As for the Braves offense, they wouldn’t get to Phillies starter Brad Brink until the sixth. Otis Nixon, Terry Pendleton and Ron Gant would string together three straight singles to tie the game. In the top of the seventh, Leibrandt was weakening. After giving up two straight singles, Bobby Cox would pull him for Señor Smoke, Juan Berenguer. Unfortunately, Berenguer would allow a single to Dave Hollins and the Phillies would retake the lead. The game would go into the bottom of the eighth with the Phillies leading 2-1.
With one out, Ron Gant would smack a solid single up the middle. Phillies manager Jim Fregosi had seen enough and decided it was time to bring in his closer to get the final five outs. A confident Mitch Williams took the mound and was ready to shut down the Braves. Of course, things don’t always work out as planned. While Williams was utterly dominating at times, at others, he would seemingly be unable to get anything to go his way. This was the case when David Justice would place a ground ball almost perfectly between the first baseman and second baseman for a single putting Gant at third. After getting Brian Hunter into a 1-2 hole, Williams would give up a fly ball to center that was just deep enough to score the speedy Gant. Frustrated at failing to get Hunter out and letting the Braves tie the game, Williams would walk Greg Olson sending Justice to second. Williams would go right after Mark Lemke, but the Lemmer would smack a line drive right at Phillies shortstop Kim Batiste. The ball would fly off his glove and Justice would come around to score. After Williams retired Jeff Blauser, the Braves would find themselves up 3-2.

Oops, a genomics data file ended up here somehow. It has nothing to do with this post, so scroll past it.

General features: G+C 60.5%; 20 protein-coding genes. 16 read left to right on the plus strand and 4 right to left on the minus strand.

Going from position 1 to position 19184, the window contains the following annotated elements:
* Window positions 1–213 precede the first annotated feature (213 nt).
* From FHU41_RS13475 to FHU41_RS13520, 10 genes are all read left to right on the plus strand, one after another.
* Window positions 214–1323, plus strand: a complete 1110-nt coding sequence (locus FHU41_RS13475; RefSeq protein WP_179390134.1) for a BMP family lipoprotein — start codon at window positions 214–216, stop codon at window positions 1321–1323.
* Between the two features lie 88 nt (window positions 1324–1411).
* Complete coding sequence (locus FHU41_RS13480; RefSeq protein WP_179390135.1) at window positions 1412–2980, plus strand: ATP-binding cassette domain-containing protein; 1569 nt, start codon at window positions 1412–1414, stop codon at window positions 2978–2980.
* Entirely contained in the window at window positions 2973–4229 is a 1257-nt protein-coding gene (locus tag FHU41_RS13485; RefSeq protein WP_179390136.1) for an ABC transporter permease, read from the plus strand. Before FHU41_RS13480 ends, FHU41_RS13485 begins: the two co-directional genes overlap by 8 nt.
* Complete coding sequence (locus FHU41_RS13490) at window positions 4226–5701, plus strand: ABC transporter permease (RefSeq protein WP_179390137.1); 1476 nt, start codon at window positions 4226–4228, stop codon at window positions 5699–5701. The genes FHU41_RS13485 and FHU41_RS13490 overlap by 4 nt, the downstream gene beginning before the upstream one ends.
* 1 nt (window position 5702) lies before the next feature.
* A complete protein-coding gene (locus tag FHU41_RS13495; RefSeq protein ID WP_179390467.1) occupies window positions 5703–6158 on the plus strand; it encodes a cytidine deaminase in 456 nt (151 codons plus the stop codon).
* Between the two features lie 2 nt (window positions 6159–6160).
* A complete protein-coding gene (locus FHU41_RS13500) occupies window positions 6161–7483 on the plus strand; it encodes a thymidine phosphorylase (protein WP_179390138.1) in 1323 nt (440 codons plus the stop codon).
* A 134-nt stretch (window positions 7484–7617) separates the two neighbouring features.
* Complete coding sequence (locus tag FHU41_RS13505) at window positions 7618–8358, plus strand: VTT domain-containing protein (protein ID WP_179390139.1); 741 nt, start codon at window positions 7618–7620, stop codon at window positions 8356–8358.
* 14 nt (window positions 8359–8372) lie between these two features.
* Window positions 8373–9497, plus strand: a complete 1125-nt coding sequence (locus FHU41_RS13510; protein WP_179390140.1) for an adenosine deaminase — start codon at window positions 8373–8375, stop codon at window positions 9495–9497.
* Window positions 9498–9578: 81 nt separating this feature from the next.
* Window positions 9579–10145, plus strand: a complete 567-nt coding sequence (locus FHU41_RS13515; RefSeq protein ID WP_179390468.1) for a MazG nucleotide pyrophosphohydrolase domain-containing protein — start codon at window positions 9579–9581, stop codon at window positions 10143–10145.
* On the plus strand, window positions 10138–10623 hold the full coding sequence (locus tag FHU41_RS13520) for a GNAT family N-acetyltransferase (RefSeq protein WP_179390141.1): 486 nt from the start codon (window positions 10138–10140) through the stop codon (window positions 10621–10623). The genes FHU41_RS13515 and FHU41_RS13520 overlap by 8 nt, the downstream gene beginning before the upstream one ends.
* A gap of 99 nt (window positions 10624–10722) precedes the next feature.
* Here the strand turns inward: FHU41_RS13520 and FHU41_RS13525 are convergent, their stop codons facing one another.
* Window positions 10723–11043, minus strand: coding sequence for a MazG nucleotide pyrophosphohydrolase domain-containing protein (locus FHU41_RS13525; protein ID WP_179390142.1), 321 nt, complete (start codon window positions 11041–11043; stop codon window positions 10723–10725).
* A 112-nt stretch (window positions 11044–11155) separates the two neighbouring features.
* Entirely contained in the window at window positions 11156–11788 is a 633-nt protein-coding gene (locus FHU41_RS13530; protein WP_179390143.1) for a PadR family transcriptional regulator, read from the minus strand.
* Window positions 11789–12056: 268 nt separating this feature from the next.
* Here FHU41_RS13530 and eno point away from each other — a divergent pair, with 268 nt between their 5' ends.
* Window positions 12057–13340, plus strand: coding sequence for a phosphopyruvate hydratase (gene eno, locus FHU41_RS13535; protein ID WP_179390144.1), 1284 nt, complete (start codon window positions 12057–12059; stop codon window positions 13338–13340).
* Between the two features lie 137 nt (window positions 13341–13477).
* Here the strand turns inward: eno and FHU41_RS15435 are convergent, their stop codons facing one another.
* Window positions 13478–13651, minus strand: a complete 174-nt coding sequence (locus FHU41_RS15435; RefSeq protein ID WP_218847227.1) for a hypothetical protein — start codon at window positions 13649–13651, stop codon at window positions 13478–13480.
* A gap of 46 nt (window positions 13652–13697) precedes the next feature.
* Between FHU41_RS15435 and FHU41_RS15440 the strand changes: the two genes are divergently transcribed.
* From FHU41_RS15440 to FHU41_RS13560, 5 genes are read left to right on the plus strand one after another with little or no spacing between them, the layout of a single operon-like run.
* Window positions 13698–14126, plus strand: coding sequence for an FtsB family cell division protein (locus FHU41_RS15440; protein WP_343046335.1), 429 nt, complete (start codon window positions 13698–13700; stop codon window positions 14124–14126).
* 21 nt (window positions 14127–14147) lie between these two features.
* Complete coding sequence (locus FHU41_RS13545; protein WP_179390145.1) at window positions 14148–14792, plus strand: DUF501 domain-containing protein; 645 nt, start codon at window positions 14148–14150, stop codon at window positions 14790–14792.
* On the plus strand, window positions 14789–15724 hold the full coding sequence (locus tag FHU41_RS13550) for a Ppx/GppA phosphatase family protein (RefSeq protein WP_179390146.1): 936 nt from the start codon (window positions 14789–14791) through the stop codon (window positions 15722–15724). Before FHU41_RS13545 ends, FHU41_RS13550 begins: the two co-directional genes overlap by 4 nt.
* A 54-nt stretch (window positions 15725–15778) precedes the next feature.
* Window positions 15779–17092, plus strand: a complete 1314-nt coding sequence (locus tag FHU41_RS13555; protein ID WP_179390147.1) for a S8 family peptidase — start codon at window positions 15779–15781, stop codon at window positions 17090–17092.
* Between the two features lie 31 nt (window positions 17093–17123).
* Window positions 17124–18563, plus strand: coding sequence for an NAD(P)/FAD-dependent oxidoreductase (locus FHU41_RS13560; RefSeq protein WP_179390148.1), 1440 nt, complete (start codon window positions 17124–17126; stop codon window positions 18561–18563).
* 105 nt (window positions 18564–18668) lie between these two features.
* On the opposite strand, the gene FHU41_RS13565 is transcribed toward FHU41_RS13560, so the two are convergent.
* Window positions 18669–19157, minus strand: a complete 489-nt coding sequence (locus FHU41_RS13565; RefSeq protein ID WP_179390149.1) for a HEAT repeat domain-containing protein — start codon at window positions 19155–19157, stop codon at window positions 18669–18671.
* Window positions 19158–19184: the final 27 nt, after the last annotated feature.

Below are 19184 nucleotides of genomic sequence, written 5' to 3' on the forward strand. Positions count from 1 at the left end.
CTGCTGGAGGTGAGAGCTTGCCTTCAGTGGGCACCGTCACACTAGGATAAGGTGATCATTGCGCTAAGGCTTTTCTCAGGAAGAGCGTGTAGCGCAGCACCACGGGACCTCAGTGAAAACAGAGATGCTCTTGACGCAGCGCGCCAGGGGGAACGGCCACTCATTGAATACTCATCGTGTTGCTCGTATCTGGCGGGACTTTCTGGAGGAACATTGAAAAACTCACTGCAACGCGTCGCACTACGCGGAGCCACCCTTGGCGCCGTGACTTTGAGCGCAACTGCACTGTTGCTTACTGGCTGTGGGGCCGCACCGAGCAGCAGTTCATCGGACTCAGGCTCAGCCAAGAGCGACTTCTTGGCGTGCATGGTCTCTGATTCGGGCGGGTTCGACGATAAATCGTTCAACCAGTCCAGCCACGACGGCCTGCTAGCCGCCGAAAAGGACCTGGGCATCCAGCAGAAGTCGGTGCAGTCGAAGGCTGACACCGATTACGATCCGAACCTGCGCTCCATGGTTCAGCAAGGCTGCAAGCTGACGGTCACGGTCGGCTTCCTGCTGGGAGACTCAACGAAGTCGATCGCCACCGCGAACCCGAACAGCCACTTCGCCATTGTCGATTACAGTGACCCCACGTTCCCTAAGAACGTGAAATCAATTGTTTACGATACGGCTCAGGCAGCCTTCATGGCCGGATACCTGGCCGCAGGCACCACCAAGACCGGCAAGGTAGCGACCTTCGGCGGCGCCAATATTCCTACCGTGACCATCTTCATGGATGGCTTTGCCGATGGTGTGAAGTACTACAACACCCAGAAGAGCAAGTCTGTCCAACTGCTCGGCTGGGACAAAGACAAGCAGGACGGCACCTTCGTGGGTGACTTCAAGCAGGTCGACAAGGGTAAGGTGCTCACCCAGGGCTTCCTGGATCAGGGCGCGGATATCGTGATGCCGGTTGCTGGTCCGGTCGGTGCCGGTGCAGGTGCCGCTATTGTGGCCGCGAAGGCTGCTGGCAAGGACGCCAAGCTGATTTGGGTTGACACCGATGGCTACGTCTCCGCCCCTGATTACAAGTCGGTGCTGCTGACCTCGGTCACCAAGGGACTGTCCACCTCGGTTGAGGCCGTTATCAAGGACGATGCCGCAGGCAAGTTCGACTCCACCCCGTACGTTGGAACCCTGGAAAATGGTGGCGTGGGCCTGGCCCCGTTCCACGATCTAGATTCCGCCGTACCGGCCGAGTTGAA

Looking to shut down the Phillies, Bobby Cox brought in the hard throwing Mark Wolhlers. He dominated Mariano Duncan getting him to hit a weak dribbler to second for the first out. Dave Hollins would line a 1-0 pitch to left for a single and the Phillies looked ready to rally. Big bat John Kruk was next, and he would crush a ball off the wall in left-center. Gant would make a clean play, hit Blauser with a perfect throw who would nail Hollins at the plate with a perfect throw to Greg Olson. The crowd was alive and was ready to see the Braves put the game away.
With two outs, Cox would bring in lefty Mike Stanton to face Wally Backman. On the play at the plate, an alert John Kruk had advanced to third. Stanton would battle Backman to a 2-2 count. On his sixth pitch of the at-bat, Stanton would bounce the ball out of Olson’s reach and Kruk would walk home with the tying run. An angry Stanton would catch Backman looking at strike three, but the damage was done and the game was tied. For Mitch Williams, it was a chance at redemption. He could avoid the loss and send the game into extra innings.